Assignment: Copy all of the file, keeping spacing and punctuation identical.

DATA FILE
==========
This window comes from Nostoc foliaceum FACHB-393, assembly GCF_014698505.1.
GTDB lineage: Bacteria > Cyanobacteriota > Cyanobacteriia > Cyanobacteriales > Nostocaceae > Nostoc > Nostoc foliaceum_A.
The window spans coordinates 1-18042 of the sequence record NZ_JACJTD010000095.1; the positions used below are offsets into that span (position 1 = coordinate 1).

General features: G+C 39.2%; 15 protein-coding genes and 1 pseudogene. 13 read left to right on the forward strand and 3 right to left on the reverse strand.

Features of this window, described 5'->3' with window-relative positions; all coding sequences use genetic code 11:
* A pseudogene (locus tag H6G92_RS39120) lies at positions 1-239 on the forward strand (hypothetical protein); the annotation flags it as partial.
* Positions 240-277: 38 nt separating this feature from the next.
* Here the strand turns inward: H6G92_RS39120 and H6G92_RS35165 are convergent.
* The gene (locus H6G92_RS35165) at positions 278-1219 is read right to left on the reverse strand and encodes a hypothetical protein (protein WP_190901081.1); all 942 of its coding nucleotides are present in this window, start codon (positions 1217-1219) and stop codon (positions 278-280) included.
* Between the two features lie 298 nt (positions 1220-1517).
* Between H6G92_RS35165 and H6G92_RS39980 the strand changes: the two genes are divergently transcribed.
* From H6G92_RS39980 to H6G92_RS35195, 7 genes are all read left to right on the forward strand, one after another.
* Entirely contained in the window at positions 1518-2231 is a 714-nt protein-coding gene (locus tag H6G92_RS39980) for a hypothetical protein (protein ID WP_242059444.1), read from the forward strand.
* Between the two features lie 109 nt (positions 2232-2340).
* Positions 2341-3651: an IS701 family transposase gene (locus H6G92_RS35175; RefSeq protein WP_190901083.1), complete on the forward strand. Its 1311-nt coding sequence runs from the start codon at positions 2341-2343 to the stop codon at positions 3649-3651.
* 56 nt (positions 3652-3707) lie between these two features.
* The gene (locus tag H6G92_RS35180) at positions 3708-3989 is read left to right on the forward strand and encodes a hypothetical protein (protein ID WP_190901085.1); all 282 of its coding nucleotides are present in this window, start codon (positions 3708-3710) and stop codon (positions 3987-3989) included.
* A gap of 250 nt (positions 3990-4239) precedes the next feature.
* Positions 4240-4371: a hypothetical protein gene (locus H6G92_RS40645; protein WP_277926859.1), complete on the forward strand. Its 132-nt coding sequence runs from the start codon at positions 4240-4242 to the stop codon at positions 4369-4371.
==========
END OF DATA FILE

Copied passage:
This window comes from Nostoc foliaceum FACHB-393, assembly GCF_014698505.1.
GTDB lineage: Bacteria > Cyanobacteriota > Cyanobacteriia > Cyanobacteriales > Nostocaceae > Nostoc > Nostoc foliaceum_A.
The window spans coordinates 1-18042 of the sequence record NZ_JACJTD010000095.1; the positions used below are offsets into that span (position 1 = coordinate 1).

General features: G+C 39.2%; 15 protein-coding genes and 1 pseudogene. 13 read left to right on the forward strand and 3 right to left on the reverse strand.

Features of this window, described 5'->3' with window-relative positions; all coding sequences use genetic code 11:
* A pseudogene (locus tag H6G92_RS39120) lies at positions 1-239 on the forward strand (hypothetical protein); the annotation flags it as partial.
* Positions 240-277: 38 nt separating this feature from the next.
* Here the strand turns inward: H6G92_RS39120 and H6G92_RS35165 are convergent.
* The gene (locus H6G92_RS35165) at positions 278-1219 is read right to left on the reverse strand and encodes a hypothetical protein (protein WP_190901081.1); all 942 of its coding nucleotides are present in this window, start codon (positions 1217-1219) and stop codon (positions 278-280) included.
* Between the two features lie 298 nt (positions 1220-1517).
* Between H6G92_RS35165 and H6G92_RS39980 the strand changes: the two genes are divergently transcribed.
* From H6G92_RS39980 to H6G92_RS35195, 7 genes are all read left to right on the forward strand, one after another.
* Entirely contained in the window at positions 1518-2231 is a 714-nt protein-coding gene (locus tag H6G92_RS39980) for a hypothetical protein (protein ID WP_242059444.1), read from the forward strand.
* Between the two features lie 109 nt (positions 2232-2340).
* Positions 2341-3651: an IS701 family transposase gene (locus H6G92_RS35175; RefSeq protein WP_190901083.1), complete on the forward strand. Its 1311-nt coding sequence runs from the start codon at positions 2341-2343 to the stop codon at positions 3649-3651.
* 56 nt (positions 3652-3707) lie between these two features.
* The gene (locus tag H6G92_RS35180) at positions 3708-3989 is read left to right on the forward strand and encodes a hypothetical protein (protein ID WP_190901085.1); all 282 of its coding nucleotides are present in this window, start codon (positions 3708-3710) and stop codon (positions 3987-3989) included.
* A gap of 250 nt (positions 3990-4239) precedes the next feature.
* Positions 4240-4371: a hypothetical protein gene (locus H6G92_RS40645; protein WP_277926859.1), complete on the forward strand. Its 132-nt coding sequence runs from the start codon at positions 4240-4242 to the stop codon at positions 4369-4371.